Sayfadaki görseller
PDF
ePub

1

[ocr errors][merged small][ocr errors][ocr errors][merged small][ocr errors][merged small][merged small]
[blocks in formation]

JOHN WILEY, 161 BROADWAY

AND 13 PATERNOSTER ROW, LONDON,

ENTERED, according to Act of Congress, in the year 1848, by

REV. EDWARD BEECHER, D.D.,

in the Clerk's Office of the District Court of the Southern District of New York.

R. CRAIGUILAD, PRINTER & STEREOTYPEK,

112 FULTON STREET.

It is a very striking fact, and one which I do not remember ever to have seen properly noticed, if noticed at all, that the controversy on the import of the word Barrigw is, in its origin, entirely modern. In Matthia's history of Greek Literature we find an account of the authors who have written in Greek, beginning with Homer, 1000 B. C., and ending with Constantinus Harmenopulus, 1380 A, D. This history includes all the poets, orators, historians, philosophers, physicians, mathematicians, geographers, rhetoricians, and philologists of Greece, also the Greek Fathers of the Christian Church, and the Byzantine writers of the middle ages. For more than two thousand years, then, the Greek language was written; though with diminished purity and classic elegance, by the Patristic and Byzantine writers. And yet during this long period, never was the position assumed by any writer of Greek, concerning the import of the word Barrięw, which is now assumed by Dr. Carson and other Baptist writers, i. e. that Barriţw means exclusively to immerse.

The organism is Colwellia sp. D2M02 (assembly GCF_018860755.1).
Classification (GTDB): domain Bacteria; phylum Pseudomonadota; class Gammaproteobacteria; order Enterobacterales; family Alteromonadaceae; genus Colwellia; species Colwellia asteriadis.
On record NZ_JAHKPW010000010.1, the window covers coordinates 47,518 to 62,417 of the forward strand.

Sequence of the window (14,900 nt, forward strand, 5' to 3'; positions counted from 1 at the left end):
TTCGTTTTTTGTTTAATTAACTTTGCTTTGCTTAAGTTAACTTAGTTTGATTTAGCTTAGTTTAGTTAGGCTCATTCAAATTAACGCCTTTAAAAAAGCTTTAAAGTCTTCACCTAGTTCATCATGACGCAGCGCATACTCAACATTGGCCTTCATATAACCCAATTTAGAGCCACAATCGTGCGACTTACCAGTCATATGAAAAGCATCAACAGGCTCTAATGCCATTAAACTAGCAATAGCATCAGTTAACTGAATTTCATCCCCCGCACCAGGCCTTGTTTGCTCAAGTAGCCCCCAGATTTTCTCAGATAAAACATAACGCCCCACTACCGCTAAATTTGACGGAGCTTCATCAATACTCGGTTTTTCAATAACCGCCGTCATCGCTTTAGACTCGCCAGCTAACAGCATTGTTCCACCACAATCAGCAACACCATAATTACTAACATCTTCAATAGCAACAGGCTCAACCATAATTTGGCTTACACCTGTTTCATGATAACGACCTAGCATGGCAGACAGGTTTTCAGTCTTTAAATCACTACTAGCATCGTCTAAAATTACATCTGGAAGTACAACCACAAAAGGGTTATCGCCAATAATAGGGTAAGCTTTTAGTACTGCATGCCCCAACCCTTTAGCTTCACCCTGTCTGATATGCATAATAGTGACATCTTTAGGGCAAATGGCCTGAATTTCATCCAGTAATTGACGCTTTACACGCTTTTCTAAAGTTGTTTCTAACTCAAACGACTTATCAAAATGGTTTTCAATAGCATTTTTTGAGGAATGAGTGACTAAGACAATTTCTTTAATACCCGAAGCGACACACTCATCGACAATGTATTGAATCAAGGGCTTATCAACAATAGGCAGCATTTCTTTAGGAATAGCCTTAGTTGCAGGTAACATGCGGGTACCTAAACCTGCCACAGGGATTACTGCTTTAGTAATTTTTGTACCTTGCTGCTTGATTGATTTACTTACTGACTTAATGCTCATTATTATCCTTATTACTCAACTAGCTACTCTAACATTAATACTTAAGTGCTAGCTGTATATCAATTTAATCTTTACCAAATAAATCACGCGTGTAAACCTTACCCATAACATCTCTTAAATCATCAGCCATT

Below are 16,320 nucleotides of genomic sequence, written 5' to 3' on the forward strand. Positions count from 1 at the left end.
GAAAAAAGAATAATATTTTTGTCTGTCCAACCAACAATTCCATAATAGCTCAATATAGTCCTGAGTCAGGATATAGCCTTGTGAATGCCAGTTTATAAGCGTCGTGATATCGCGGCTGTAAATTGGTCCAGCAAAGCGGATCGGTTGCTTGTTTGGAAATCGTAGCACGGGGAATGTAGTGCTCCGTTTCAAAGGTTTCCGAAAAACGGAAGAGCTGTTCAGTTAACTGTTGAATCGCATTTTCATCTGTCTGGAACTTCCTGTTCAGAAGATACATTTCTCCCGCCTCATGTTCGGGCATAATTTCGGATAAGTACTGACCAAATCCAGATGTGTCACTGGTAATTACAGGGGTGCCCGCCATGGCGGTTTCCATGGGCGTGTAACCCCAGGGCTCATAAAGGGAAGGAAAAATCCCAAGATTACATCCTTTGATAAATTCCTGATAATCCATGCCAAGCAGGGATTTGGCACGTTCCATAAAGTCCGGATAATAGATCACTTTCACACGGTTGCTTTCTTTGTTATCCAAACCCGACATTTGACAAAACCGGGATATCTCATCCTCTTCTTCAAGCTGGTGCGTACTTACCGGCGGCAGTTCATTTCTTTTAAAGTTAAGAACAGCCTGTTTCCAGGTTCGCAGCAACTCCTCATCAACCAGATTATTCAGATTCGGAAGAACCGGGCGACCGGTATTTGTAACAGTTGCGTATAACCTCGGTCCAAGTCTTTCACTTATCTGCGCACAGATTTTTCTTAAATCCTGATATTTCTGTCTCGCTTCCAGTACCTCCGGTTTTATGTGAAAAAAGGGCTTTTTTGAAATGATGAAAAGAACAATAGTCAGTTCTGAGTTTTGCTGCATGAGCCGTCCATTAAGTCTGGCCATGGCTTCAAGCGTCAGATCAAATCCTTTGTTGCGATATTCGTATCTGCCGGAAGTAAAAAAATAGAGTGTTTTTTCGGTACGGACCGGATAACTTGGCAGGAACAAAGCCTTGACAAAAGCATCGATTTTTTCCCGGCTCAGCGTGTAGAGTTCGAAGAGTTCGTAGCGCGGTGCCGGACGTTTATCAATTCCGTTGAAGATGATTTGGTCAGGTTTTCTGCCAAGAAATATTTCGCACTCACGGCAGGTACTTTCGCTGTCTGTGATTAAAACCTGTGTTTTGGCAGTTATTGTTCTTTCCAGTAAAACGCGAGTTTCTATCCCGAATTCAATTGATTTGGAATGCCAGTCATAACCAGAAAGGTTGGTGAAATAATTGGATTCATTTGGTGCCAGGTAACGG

Nor was this because the attention of writers of Greek was not turned to the subject. The question came up whether affusion on a bed, in the case of sick persons, should be regarded as valid baptism. It was decided that it should, and no one ever made the reply, Christ commanded us to immerse, the word fattigw means only to immerse, and you cannot immerse by sprinkling or affusion on a bed. The reason is plain. So long as the Greek was a living spoken language, no one dared to take this ground.

« ÖncekiDevam »